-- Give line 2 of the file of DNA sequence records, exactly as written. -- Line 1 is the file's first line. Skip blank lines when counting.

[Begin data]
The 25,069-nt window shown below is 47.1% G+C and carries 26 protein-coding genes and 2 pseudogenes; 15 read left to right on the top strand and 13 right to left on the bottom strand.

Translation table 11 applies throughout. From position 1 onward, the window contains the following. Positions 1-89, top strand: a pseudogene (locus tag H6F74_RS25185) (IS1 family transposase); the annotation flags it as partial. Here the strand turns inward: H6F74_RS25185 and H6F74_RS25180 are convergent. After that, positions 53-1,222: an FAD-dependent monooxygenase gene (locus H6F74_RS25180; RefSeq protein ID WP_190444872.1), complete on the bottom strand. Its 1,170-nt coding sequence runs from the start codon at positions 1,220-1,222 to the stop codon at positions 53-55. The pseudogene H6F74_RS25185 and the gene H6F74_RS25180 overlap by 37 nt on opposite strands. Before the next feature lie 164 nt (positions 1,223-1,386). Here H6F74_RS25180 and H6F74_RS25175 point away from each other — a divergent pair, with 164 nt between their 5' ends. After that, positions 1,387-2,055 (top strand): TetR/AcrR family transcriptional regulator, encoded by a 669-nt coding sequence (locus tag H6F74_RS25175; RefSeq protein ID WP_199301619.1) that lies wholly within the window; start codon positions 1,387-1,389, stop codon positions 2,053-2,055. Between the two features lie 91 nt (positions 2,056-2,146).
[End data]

Translation table 11 applies throughout. From position 1 onward, the window contains the following. Positions 1-89, top strand: a pseudogene (locus tag H6F74_RS25185) (IS1 family transposase); the annotation flags it as partial. Here the strand turns inward: H6F74_RS25185 and H6F74_RS25180 are convergent. After that, positions 53-1,222: an FAD-dependent monooxygenase gene (locus H6F74_RS25180; RefSeq protein ID WP_190444872.1), complete on the bottom strand. Its 1,170-nt coding sequence runs from the start codon at positions 1,220-1,222 to the stop codon at positions 53-55. The pseudogene H6F74_RS25185 and the gene H6F74_RS25180 overlap by 37 nt on opposite strands. Before the next feature lie 164 nt (positions 1,223-1,386). Here H6F74_RS25180 and H6F74_RS25175 point away from each other — a divergent pair, with 164 nt between their 5' ends. After that, positions 1,387-2,055 (top strand): TetR/AcrR family transcriptional regulator, encoded by a 669-nt coding sequence (locus tag H6F74_RS25175; RefSeq protein ID WP_199301619.1) that lies wholly within the window; start codon positions 1,387-1,389, stop codon positions 2,053-2,055. Between the two features lie 91 nt (positions 2,056-2,146).